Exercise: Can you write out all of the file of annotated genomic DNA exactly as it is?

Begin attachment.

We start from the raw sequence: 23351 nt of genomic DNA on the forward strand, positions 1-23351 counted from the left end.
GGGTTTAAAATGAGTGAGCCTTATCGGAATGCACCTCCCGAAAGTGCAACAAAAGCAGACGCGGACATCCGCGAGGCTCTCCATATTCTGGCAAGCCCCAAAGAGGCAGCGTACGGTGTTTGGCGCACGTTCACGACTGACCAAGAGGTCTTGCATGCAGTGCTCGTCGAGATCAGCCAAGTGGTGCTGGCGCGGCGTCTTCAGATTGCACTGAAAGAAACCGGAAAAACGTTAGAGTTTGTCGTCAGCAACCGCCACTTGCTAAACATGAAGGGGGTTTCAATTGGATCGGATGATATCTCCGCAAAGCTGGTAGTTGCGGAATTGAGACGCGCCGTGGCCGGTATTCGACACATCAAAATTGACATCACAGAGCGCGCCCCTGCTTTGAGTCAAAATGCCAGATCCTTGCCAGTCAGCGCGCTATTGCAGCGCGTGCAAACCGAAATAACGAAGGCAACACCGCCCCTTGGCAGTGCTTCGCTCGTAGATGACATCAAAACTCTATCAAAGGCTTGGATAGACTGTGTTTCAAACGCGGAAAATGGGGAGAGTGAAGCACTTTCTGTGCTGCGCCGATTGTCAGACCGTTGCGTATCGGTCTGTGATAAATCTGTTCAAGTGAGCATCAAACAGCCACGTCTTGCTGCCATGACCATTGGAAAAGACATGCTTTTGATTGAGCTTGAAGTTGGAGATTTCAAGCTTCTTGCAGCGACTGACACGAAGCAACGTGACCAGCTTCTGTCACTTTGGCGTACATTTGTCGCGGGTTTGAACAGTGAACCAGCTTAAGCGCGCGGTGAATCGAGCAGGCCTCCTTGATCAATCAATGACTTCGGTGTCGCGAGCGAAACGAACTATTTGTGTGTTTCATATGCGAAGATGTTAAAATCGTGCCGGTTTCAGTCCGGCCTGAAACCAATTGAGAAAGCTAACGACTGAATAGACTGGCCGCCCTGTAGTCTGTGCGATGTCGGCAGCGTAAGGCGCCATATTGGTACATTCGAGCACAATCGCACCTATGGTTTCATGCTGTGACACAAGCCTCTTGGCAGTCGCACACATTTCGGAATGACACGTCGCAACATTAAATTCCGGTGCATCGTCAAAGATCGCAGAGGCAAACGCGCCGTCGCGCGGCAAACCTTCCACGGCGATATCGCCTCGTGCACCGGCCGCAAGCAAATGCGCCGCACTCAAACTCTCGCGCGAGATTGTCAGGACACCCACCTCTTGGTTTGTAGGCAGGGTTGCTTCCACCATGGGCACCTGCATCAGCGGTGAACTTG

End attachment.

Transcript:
We start from the raw sequence: 23351 nt of genomic DNA on the forward strand, positions 1-23351 counted from the left end.
GGGTTTAAAATGAGTGAGCCTTATCGGAATGCACCTCCCGAAAGTGCAACAAAAGCAGACGCGGACATCCGCGAGGCTCTCCATATTCTGGCAAGCCCCAAAGAGGCAGCGTACGGTGTTTGGCGCACGTTCACGACTGACCAAGAGGTCTTGCATGCAGTGCTCGTCGAGATCAGCCAAGTGGTGCTGGCGCGGCGTCTTCAGATTGCACTGAAAGAAACCGGAAAAACGTTAGAGTTTGTCGTCAGCAACCGCCACTTGCTAAACATGAAGGGGGTTTCAATTGGATCGGATGATATCTCCGCAAAGCTGGTAGTTGCGGAATTGAGACGCGCCGTGGCCGGTATTCGACACATCAAAATTGACATCACAGAGCGCGCCCCTGCTTTGAGTCAAAATGCCAGATCCTTGCCAGTCAGCGCGCTATTGCAGCGCGTGCAAACCGAAATAACGAAGGCAACACCGCCCCTTGGCAGTGCTTCGCTCGTAGATGACATCAAAACTCTATCAAAGGCTTGGATAGACTGTGTTTCAAACGCGGAAAATGGGGAGAGTGAAGCACTTTCTGTGCTGCGCCGATTGTCAGACCGTTGCGTATCGGTCTGTGATAAATCTGTTCAAGTGAGCATCAAACAGCCACGTCTTGCTGCCATGACCATTGGAAAAGACATGCTTTTGATTGAGCTTGAAGTTGGAGATTTCAAGCTTCTTGCAGCGACTGACACGAAGCAACGTGACCAGCTTCTGTCACTTTGGCGTACATTTGTCGCGGGTTTGAACAGTGAACCAGCTTAAGCGCGCGGTGAATCGAGCAGGCCTCCTTGATCAATCAATGACTTCGGTGTCGCGAGCGAAACGAACTATTTGTGTGTTTCATATGCGAAGATGTTAAAATCGTGCCGGTTTCAGTCCGGCCTGAAACCAATTGAGAAAGCTAACGACTGAATAGACTGGCCGCCCTGTAGTCTGTGCGATGTCGGCAGCGTAAGGCGCCATATTGGTACATTCGAGCACAATCGCACCTATGGTTTCATGCTGTGACACAAGCCTCTTGGCAGTCGCACACATTTCGGAATGACACGTCGCAACATTAAATTCCGGTGCATCGTCAAAGATCGCAGAGGCAAACGCGCCGTCGCGCGGCAAACCTTCCACGGCGATATCGCCTCGTGCACCGGCCGCAAGCAAATGCGCCGCACTCAAACTCTCGCGCGAGATTGTCAGGACACCCACCTCTTGGTTTGTAGGCAGGGTTGCTTCCACCATGGGCACCTGCATCAGCGGTGAACTTG